Cardiff – Swansea Varsity Boat Race 2008
Swansea University RC men’s captain gives his perspective on the Swansea – Cardiff University boat race held on 16th April on the regatta course in Cardiff.
‘As the day beckons, the crews meet out side Fulton house. Hearts are already racing, as they know what is in store and what could lie ahead for some of them in the future. The travel to Cardiff is relaxed, both teams keeping a cool head and reserving energies. Upon arrival, it is clear that things have been upgraded. Cameras are everywhere; Red Dragon radio is blaring out on massive speakers and the awards area is already set up. Only the water is still. After the coxes have their check of the river, the coin toss starts with the girls, and although they lose the toss, they still get their preferred choice… Grangetown. And though people might not know it, this little victory only boosts the crew’s mindset.
Then it’s the men’s turn. The captains meet, and the challenging Swansea crew are allowed the call. As always tails never fails, and the men win Grangetown also, another morale booster. Soon after, the girls take to the water, disappearing in perfect unison. The faint clunk of their oars sounding off as they approach the start line.
Tension rises among Swansea supporters, who flood the riverbanks to get better vantage points. It seems like an age before they return and to everyone’s horror, Cardiff appear to be miles ahead, however Swansea have the bend and are gaining on every stroke, as they come closer the visible tension in each of their faces is clear. They are exhausted, the white hot pain in their legs is ripping through them, but they still carry on, as they get even closer to the finish they are a quarter of a length behind, however the Cardiff seem to be holding them. Both crews are showing beautiful balance and poise, Cardiff rating a little higher, but Swansea with more power.
As they cross the line, Swansea are unable to break the quarter of a length loss they had. Cardiff faces are ecstatic, Swansea look dejected. As the come off the water, they are greeted to cheers and congratulations, and none more so than the men… who are up next. After a team talk they get onto the pontoon, and in unison each step onto the boat, pushing off as one. The more experienced Cardiff crew are already on their way up the river, looking poised and relaxed. They know they are the clear favourites, but they know there is competition. The usual warm ups for both crews and the start line appears almost out of nowhere.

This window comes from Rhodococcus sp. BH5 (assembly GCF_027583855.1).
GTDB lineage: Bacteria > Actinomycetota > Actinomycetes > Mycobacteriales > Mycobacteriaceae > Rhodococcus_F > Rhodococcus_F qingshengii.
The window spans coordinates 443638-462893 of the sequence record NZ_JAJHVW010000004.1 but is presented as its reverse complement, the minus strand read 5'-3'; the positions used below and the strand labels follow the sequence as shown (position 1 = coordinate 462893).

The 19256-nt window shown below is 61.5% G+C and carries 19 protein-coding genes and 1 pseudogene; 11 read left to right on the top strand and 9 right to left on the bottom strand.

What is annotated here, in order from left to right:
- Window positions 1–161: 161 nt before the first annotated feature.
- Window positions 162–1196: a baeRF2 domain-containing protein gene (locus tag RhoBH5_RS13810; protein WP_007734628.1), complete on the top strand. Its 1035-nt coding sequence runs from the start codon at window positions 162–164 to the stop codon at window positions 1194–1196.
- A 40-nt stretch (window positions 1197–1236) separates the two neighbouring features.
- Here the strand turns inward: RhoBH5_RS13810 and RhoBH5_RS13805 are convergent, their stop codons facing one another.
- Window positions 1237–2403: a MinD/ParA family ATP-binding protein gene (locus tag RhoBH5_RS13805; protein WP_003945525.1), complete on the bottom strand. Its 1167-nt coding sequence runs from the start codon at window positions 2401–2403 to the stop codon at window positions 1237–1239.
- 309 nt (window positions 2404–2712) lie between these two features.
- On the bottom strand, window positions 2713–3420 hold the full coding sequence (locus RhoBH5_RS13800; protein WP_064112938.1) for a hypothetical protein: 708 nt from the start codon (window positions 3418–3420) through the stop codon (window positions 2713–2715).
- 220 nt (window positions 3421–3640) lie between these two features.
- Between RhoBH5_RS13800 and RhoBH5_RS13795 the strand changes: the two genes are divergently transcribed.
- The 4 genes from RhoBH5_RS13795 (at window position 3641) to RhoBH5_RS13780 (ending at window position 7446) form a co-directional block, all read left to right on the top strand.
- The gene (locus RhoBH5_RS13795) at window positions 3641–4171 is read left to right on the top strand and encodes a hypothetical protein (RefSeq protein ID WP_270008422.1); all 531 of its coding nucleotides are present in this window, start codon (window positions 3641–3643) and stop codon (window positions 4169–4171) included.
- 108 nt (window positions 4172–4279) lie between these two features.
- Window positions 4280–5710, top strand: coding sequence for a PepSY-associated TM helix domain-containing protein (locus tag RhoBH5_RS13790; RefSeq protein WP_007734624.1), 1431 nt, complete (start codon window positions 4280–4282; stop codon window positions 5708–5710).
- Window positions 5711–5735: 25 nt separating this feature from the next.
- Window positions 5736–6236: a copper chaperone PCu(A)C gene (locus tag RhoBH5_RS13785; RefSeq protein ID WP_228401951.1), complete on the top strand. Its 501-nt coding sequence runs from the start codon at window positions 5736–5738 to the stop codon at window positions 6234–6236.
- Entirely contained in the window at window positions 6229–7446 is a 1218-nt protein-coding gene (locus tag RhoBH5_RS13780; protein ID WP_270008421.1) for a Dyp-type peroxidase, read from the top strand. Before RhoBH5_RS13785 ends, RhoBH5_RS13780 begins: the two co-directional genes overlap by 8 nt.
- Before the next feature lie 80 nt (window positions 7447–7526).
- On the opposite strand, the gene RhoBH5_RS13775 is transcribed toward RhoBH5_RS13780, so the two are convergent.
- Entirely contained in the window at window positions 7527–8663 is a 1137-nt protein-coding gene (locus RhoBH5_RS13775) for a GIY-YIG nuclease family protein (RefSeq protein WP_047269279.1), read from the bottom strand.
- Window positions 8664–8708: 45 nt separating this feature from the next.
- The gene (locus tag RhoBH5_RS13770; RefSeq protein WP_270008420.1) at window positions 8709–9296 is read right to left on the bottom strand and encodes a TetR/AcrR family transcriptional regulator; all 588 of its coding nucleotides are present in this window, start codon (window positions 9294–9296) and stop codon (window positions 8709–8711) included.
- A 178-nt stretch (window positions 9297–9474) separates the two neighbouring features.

With an Olympic legend to start the race, backs are straight, eyes are front, and all want an early lead. Attention… GO! Both crews draw back the handle, once, twice, the Cox is calling on the speakers for power from the legs. Cardiff have the first bend, and are slowly pulling away, then it happens. A nightmare situation for a racing crew. The number 2 seat grinds, grinds, and then springs off its runners – he slams it back in, but to no avail. Cardiff are 2 lengths ahead, and Swansea have lost their rhythm. They get it back, pulling even harder, knowing they can get back on the final bend, which is so much in their favour. Once again the seat grinds off, slamming the oarsman into the side of the boat. Six of the crew carry on, praying that he can somehow get that seat to work. Cardiff seem flawless and are now 5 lengths ahead of us, the cox is calling us out, demanding that we put everything into this to show our quality. The rhythm is back, the power is there, and we are flying. Around our bend, tight to the bank, gaining ground, saving time. Suddenly the cox calls out “we are gaining!” Every man digs into his last reserve, accelerating the power through the legs, ignoring the pain of the lactic acid squeezing the life out of them, all 8 as one.
But it’s too late. Swansea lose by a boat length, although a fine performance. The cursed seat, fine for the previous race, is running smooth as if new, not knowing what dejection it has just caused. Cardiff get off the water in fine spirits to applause, But the Swansea supporters do not let us get off that easily. As we bring the boat off the water, heads are high as friends and family all cheer the effort shown. A loss on the water, but a difficult one to swallow. The ‘what ifs’ depress us for a few minutes, but that is race day. Anything can happen, and we got unlucky. As we sit and watch Cardiff celebrate their new trophy, we plot revenge, next year we say to ourselves, next year’.
Swansea University RC